“Be-ers and Doers” by Budge Wilson
The mother of the house is a “doer”, and wants her kids to be the same way. Her son, Albert, is a “be-er”, one who doesn’t need constant activity. One day, there is an emergency in the home that reveals Albert’s abilities.
“The Signal” by Vsevolod Garshin
Semyon works as a track-walker, diligently attending to his section of railroad. A neighbor, Vasily, complains about his work and low pay. Vasily’s temper leads to an emergency and Semyon must act decisively.
“The Leader of the People” by John Steinbeck
Jody Tiflin likes hearing his grandfather’s stories about leading a group of people across the country. Jody’s father, Carl, isn’t very interested, having heard the stories many times.
“The Other Death” by Jorge Luis Borges
The narrator gets the news that an ex soldier and man he once met, Pedro Damian, has died in his sixties. The man was known for his cowardice in battle. Later, he is told that Pedro Damian actually died over 40 years ago while courageously leading a charge into enemy territory. He investigates the discrepancy.
“The Death of Socrates” by Plato
Socrates is sentenced to death by hemlock. He accepts his fate with dignity.
“Moonbeam Dawson and the Killer Bear” by Jean Davies Okimoto
Moonbeam is a vegetarian and has never handled a gun. He meets Michelle on vacation and she asks him to take her bear hunting.
“The Taking of the Redoubt” by Prosper Merimee
A young soldier has to capture a Russian held fort. The company is discouraged after suffering heavy casualties and seeing a bad sign in the sky.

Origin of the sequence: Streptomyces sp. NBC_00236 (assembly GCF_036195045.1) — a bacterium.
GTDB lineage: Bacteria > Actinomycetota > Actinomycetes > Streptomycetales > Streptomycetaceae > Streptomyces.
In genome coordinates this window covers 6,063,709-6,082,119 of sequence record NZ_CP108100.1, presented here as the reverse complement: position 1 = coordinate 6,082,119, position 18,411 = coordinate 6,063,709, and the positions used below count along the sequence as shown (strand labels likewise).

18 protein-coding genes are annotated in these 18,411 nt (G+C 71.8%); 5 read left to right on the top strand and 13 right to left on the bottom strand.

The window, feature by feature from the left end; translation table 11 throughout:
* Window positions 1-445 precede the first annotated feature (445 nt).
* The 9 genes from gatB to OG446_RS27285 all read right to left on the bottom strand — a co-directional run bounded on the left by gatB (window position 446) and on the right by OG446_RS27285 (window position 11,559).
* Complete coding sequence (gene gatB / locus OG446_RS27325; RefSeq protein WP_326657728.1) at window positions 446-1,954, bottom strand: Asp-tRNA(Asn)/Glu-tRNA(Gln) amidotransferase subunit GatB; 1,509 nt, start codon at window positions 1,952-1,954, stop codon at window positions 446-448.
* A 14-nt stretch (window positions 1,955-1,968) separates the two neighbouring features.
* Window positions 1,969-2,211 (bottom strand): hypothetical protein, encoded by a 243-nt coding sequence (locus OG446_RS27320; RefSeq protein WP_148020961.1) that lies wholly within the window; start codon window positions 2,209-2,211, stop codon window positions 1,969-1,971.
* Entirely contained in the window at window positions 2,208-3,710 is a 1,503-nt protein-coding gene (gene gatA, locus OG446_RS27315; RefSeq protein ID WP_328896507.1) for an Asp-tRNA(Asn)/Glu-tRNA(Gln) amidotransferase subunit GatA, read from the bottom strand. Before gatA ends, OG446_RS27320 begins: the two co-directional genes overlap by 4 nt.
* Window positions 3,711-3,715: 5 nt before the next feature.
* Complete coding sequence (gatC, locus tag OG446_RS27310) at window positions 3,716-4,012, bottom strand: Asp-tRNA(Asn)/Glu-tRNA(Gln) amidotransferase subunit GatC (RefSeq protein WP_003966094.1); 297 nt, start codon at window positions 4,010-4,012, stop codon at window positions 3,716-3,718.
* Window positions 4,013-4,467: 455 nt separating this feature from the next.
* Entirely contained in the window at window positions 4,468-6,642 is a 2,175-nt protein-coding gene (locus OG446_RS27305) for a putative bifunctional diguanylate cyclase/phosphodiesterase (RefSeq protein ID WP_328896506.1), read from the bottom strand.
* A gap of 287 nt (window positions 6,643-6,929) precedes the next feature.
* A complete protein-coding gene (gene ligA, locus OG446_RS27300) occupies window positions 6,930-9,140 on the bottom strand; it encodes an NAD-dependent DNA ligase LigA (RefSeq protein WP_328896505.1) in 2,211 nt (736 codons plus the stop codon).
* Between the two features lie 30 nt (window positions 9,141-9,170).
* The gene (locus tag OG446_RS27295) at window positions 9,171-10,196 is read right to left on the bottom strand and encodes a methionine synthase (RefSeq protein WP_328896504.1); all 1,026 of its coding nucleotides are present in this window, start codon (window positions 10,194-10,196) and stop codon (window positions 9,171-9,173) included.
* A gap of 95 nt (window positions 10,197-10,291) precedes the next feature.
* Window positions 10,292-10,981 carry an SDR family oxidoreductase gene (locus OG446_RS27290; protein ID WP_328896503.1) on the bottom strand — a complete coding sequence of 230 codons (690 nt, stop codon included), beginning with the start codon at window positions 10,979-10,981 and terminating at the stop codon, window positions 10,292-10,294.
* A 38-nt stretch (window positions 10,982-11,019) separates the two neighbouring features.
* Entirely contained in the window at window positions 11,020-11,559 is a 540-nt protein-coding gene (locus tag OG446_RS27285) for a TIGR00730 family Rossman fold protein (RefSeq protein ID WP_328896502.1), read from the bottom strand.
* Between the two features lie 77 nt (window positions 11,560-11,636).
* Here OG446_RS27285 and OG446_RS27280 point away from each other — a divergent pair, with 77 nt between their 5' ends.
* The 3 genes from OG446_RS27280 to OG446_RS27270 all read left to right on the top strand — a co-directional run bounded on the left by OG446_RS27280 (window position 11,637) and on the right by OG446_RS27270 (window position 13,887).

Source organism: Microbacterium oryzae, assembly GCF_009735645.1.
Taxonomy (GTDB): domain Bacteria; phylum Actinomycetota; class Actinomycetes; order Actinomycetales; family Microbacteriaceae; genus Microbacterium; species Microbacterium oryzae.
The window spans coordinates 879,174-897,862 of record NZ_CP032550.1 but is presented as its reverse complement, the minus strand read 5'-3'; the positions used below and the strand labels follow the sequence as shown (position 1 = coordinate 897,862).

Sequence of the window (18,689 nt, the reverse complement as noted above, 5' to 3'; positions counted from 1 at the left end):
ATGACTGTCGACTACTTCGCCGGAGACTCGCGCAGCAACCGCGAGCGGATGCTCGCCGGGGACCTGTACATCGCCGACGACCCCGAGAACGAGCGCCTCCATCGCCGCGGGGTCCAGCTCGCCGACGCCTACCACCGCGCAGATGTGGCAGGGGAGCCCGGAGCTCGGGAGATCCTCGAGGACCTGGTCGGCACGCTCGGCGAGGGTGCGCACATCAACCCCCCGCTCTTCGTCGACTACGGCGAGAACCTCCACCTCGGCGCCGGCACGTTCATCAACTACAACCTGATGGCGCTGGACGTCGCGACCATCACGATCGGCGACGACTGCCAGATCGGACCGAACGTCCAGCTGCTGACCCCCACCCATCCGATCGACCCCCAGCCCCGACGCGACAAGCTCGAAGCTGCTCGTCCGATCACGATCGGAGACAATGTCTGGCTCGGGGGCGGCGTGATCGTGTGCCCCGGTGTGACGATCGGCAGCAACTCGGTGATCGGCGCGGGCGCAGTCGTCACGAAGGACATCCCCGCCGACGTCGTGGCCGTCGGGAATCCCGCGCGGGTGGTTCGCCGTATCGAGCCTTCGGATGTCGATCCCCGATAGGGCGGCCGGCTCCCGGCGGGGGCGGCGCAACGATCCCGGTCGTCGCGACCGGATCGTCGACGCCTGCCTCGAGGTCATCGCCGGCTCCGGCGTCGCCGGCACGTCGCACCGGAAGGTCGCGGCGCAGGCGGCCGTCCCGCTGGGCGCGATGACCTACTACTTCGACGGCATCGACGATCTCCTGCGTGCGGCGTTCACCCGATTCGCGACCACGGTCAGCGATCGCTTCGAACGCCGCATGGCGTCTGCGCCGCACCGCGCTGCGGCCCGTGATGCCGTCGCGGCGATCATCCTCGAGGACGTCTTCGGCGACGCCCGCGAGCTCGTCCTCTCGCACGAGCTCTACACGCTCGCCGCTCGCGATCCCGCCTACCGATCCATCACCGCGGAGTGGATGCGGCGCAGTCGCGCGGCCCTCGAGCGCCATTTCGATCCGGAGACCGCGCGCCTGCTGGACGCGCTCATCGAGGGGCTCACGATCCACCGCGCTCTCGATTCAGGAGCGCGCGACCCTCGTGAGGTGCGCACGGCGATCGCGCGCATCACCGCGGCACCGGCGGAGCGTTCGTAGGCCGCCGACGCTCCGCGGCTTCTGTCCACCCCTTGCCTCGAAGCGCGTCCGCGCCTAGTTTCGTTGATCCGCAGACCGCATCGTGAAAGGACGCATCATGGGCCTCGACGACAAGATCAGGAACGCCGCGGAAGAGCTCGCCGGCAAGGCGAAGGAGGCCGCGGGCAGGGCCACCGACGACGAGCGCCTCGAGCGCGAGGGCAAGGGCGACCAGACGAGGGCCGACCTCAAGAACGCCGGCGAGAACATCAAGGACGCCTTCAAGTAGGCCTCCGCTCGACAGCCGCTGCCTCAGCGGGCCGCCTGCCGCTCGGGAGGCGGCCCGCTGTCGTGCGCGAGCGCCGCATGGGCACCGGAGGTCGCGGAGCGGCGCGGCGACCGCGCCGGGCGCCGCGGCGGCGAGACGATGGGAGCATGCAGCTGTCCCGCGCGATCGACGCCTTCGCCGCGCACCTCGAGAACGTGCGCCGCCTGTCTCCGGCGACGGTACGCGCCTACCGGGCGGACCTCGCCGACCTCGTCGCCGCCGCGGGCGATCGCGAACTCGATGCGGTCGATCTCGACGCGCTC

“The Boy with Yellow Eyes” by Gloria Gonzalez
Norman, a boy who loves reading, and Willie, an athletic boy, are riding in a train car when they discover a Nazi spy in an adjacent car.
“A Worn Path” by Eudora Welty
An elderly African-American woman, Phoenix Jackson, walks through the Mississippi forest to get into town. She encounters many obstacles along the way that test her resolve.
“The Pale Mare” by Marian Flandrick Bray
Consuela, who wants to be an astronomer, has to help her family during the charreada, a Mexican-style rodeo. She is caught between her own desires and tradition. She sees a similarity between herself and the horses at the event.
“Beyond the Bayou” by Kate Chopin
An African-American woman, La Folle, was frightened “out of her senses” as a child. As a result, she won’t cross an imaginary line in her area; she has never been beyond the bayou. When an emergency arises, her courage is tested.
“The Dinner Party” by Mona Gardner
A colonel and a young girl disagree on whether women can keep cool in a crisis.
“The Tiger in the Tunnel” by Ruskin Bond
Baldeo is the watchman for a section of train track that leads into a tunnel. He has to signal if the tunnel is clear. There are dangerous animals in the area, but Baldeo carries a small axe which he uses skillfully.
“Gun Job” by Thomas Thompson
When Jeff Anderson got married, he quit his job as town marshal and moved with his wife to a small ranch. One Sunday morning he visits the new marshal, Billy, whom he recommended for the job. Jeff has been getting some pressure from the mayor and council to resume his duties. Billy is aware of the complaints against him. He’s been having problems with Hank Fetterman, a man whom Jeff had run-ins with during his time as marshal.
“A Dog’s Tale” by Mark Twain
A dog tells her story. She was born to a kind and brave mother. She was sold to a new owner when she grew up, which caused great sadness for them both. She moves to a fine home with a family that treats her well. In the winter, there’s an emergency in the house.
Read “A Dog’s Tale”
“The Easter Egg” by Saki
Lady Barbara is in Knobaltheim for Eastertide with her son, Lester. He’s a cowardly man. The Prince of the township will be making a public appearance. Lady Barbara is consulted about how to make the event worthy of the distinguished guest. An acquaintance suggests dressing up her child as an Easter angel and having him present the Prince with a large decorative egg.
Read “The Easter Egg”